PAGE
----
Risk governance

Governance of Critical Infrastructure



Good Governance for Critical Infrastructure Resilience

Critical infrastructures are the backbone of modern, interconnected economies. The disruption of key systems and essential services - such as telecommunications, energy or water supply, transportation or finance - can cause substantial economic damage. This report looks at how to boost critical infrastructure resilience in a dynamic risk landscape, and discusses policy options and governance models to promote up-front resilience investments. Based on an international survey, the report analyses the progressive shift of critical infrastructure policies from asset protection to system resilience. The findings are reflected in a proposed Policy Toolkit for the Governance of Critical Infrastructure Resilience, which can guide governments in taking a more coherent, preventive approach to protecting and sustaining essential services.
Published on 17 April 2019

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System Thinking for Critical Infrastructure Resilience and Security - OECD/ JRC Workshop

This joint workshop, organised by the OECD High-Level Risk Forum and the European Commission Joint Research Centre, invites experts from the policy community, infrastructure operators, and academia to exchange on how best to apply system-thinking to strengthen critical infrastructure resilience. From natural hazards to cyber-attacks, terrorism and hybrid threats, the changing risk landscape requires holistic systems approaches for boosting the resilience of these interconnected networks.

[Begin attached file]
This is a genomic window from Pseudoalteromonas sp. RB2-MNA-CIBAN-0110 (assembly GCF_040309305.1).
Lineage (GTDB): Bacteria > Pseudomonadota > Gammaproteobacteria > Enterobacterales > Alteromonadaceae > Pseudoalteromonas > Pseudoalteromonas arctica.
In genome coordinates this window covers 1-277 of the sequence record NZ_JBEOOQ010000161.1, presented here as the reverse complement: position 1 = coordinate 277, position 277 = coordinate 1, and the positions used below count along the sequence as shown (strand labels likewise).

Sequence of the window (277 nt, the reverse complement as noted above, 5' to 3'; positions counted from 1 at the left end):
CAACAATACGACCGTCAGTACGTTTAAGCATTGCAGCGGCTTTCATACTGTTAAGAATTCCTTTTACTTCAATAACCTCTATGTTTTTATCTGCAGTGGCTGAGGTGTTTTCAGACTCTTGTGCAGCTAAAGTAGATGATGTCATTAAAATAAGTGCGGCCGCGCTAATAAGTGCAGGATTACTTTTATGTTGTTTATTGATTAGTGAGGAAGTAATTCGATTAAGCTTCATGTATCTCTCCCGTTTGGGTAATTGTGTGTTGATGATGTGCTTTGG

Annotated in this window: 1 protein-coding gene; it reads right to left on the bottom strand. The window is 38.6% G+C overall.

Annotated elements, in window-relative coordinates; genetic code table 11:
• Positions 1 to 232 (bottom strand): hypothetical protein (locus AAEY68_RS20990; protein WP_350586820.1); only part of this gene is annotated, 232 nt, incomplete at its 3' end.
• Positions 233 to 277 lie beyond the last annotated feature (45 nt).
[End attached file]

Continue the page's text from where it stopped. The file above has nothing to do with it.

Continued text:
24-25 September 2018

More information on the workshop.



Towards an All-Hazards Approach to Emergency Preparedness and Response

Lessons Learnt from Non-Nuclear Events

The field of emergency management is broad, complex and dynamic. In the post-Fukushima context, emergency preparedness and response (EPR) in the nuclear sector is more than ever being seen as part of a broader framework. The OECD has recommended that its members “establish and promote a comprehensive, allhazards and transboundary approach to country risk governance to serve as the foundation for enhancing national resilience and responsiveness”. In order to achieve such an all-hazards approach to emergency management, a major step in the process will be to consider experiences from the emergency management of hazards emanating from a variety of sectors.

The NEA Working Party on Nuclear Emergency Matters (WPNEM) joined forces with the OECD Working Group on Chemical Accidents (WGCA), the OECD Public Governance and Territorial Development Directorate’s High-Level Risk Forum (HLRF) and the European Commission’s Joint Research Centre (JRC) to collaborate on this report, which demonstrates similarities between emergency planning and preparedness across sectors, and identifies lessons learnt and good practices in diverse areas for the benefit of the international community. A set of expert contributions, enriched with a broad range of national experiences, are presented in the report to take into account expertise gathered from the emergency management of hazards other than those emanating from the nuclear sector in an effort to support and foster an all-hazards approach to EPR.

Published on 24 January 2018

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